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Human Rights in the Digital Age: The Perils of Big Data and Technology (Part II)

Editor’s note: This post forms part of a larger series addressing key issues related to human rights, technology & big data. 

Last week, we discussed the promises of big data and technology in relation to human rights. This week, we turn to the perils and consider the risks to human rights including, but beyond, the right to privacy.

Today, there is little that corporations and states do not know about us. Our smartphones and other devices log who we communicate with, track our locations and record our lifestyle preferences. We routinely share information on social media and with applications that we use either on our smartphones or other devices, such as healthcare-related monitors, fitness tracking applications, and navigation services. Furthermore, as Snowden revealed, states have an unprecedented ability to conduct mass surveillance, including through the interception of communications and communications data. The United Kingdom intelligence agencies, for example, have been covertly collecting bulk personal data since the 1990s, which was recently found to be unlawful by the Investigatory Powers Tribunal (the full judgment can be found here). State surveillance activities are often supplemented by collaborating with other states through intelligence sharing arrangements, or by engaging or attempting to require technology companies to hand over information – as the dispute between FBI and Apple attests.

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Human Rights in the Digital Age: The Promises of Big Data and Technology (Part I)

Editor’s note: This post forms part of a larger series addressing key issues related to human rights, technology & big data. 

The world is only just beginning to understand the impact and change that big data and associated technology are bringing to how we live and interact. Technology is becoming more powerful and multifunctional by the day. It is reducing or removing human input in areas such as intelligence gathering and decision-making processes. The amount and type of information that can be collected and stored, and the capacity to process large datasets to uncover patterns and correlations, are unprecedented. This paradigm shift in technological ability and capacity raises questions as to how we can best protect and promote human rights in the digital age. Continue reading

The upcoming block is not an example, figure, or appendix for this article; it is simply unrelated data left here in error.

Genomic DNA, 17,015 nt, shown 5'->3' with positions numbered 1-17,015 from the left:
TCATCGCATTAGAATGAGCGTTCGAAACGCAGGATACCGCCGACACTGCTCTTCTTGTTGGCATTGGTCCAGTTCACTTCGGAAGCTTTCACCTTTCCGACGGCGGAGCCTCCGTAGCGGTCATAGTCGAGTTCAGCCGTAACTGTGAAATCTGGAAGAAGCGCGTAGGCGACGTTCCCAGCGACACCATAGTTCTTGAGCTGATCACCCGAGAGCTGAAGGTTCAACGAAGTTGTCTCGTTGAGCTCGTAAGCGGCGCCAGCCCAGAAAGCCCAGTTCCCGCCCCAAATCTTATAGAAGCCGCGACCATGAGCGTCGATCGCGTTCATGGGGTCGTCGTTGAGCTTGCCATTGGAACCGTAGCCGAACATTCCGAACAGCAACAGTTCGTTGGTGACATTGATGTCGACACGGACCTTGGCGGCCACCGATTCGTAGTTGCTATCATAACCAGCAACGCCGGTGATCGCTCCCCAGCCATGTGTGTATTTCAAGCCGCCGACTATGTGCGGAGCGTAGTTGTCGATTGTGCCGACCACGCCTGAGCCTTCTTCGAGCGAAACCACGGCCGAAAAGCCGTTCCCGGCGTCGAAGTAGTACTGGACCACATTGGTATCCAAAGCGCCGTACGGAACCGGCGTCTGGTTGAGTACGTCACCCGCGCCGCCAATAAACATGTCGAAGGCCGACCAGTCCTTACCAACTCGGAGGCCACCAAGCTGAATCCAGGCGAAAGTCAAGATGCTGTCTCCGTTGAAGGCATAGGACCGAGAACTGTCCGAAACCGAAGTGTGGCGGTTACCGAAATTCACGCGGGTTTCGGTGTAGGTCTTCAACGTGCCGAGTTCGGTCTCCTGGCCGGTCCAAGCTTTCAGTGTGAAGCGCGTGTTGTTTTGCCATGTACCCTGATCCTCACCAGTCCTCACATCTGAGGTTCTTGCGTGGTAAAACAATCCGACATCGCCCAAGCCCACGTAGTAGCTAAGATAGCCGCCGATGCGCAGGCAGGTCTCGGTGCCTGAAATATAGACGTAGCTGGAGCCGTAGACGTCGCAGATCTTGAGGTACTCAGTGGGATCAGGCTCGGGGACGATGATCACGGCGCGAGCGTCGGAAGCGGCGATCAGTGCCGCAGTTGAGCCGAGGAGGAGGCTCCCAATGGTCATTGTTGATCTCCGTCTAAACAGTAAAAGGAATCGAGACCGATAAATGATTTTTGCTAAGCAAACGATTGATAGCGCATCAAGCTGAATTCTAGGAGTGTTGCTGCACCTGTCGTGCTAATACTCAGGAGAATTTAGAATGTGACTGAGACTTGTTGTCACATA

Introducing the Human Rights, Big Data & Technology Blog Series

The Human Rights, Big Data and Technology Project, funded by the Economic and Social Research Council and the University of Essex, maps and analyses the challenges and opportunities presented by the use of big data and associated technologies from a human rights perspective. The Project assesses whether fundamental human rights concepts  and the framework itself is adequate or needs to be revisited to meet the rapidly evolving technological landscape and the challenges to rights it poses. The project examines and critiques the existing regulatory regimes that apply to key actors such as states and corporations as well as making proposals to strengthen remedies for victims of human rights violations in this context. The focus is on understanding how human rights can adapt to the digital age, and developing practical solutions in this regard.

Over the course of the next couple of weeks, the Project will be publishing a series of blogs to introduce our work and to explore some of the promises and perils facing the protection and promotion of human rights in the digital age. 

We will start later today with a post examining the promises of Big Data.

For more info on the Human Rights, Big Data and Technology Project see here.


Disclaimer: The views expressed herein are the author(s) alone.